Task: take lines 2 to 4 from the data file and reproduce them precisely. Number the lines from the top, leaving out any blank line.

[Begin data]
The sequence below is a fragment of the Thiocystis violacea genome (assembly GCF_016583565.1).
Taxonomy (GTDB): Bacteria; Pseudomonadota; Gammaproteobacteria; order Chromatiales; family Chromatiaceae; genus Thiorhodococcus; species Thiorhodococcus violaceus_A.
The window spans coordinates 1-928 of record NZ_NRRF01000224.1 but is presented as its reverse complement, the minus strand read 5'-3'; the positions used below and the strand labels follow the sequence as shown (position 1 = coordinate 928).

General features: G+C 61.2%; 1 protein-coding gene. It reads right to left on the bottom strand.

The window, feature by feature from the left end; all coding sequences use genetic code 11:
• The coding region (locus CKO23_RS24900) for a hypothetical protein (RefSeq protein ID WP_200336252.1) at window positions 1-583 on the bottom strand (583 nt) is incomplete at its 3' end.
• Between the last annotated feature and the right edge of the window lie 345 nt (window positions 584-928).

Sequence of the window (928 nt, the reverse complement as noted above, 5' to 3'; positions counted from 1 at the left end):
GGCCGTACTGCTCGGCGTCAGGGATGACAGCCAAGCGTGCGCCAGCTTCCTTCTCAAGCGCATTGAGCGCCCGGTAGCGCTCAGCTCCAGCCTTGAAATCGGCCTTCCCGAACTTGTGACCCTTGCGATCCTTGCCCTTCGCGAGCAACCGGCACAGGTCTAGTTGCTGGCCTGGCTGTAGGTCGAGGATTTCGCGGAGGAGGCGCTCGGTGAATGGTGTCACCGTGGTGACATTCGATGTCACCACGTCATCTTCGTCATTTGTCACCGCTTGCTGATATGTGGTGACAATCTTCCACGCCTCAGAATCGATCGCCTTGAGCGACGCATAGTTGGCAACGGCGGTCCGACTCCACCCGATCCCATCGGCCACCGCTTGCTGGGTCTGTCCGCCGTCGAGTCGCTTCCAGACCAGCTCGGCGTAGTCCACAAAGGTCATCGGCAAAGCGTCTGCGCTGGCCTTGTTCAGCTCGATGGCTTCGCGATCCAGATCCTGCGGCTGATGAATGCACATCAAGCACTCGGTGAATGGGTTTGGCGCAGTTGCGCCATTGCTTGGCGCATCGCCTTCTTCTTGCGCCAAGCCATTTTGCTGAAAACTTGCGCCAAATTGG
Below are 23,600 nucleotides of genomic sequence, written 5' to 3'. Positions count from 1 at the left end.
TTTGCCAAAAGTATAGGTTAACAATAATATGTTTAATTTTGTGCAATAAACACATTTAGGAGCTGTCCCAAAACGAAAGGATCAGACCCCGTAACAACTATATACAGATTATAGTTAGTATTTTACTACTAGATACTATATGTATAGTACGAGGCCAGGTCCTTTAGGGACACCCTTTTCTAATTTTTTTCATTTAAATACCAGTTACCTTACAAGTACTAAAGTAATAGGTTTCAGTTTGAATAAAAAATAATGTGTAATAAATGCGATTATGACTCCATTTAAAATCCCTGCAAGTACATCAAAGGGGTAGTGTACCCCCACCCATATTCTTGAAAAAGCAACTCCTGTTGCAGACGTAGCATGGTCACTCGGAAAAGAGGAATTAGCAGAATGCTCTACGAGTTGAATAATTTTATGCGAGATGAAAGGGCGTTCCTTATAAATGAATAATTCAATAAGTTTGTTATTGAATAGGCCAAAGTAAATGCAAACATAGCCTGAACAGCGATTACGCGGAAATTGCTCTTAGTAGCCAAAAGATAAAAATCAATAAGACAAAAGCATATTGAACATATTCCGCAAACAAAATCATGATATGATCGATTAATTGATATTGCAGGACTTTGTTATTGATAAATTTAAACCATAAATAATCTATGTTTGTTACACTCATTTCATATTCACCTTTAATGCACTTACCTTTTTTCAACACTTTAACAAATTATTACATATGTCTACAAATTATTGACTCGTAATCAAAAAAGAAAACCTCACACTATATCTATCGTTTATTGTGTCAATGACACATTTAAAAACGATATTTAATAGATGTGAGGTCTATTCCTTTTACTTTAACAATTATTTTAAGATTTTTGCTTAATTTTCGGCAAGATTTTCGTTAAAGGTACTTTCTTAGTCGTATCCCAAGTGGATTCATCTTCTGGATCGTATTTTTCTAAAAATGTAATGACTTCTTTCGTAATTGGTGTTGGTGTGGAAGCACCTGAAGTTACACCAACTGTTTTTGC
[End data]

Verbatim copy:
Taxonomy (GTDB): Bacteria; Pseudomonadota; Gammaproteobacteria; order Chromatiales; family Chromatiaceae; genus Thiorhodococcus; species Thiorhodococcus violaceus_A.
The window spans coordinates 1-928 of record NZ_NRRF01000224.1 but is presented as its reverse complement, the minus strand read 5'-3'; the positions used below and the strand labels follow the sequence as shown (position 1 = coordinate 928).

General features: G+C 61.2%; 1 protein-coding gene. It reads right to left on the bottom strand.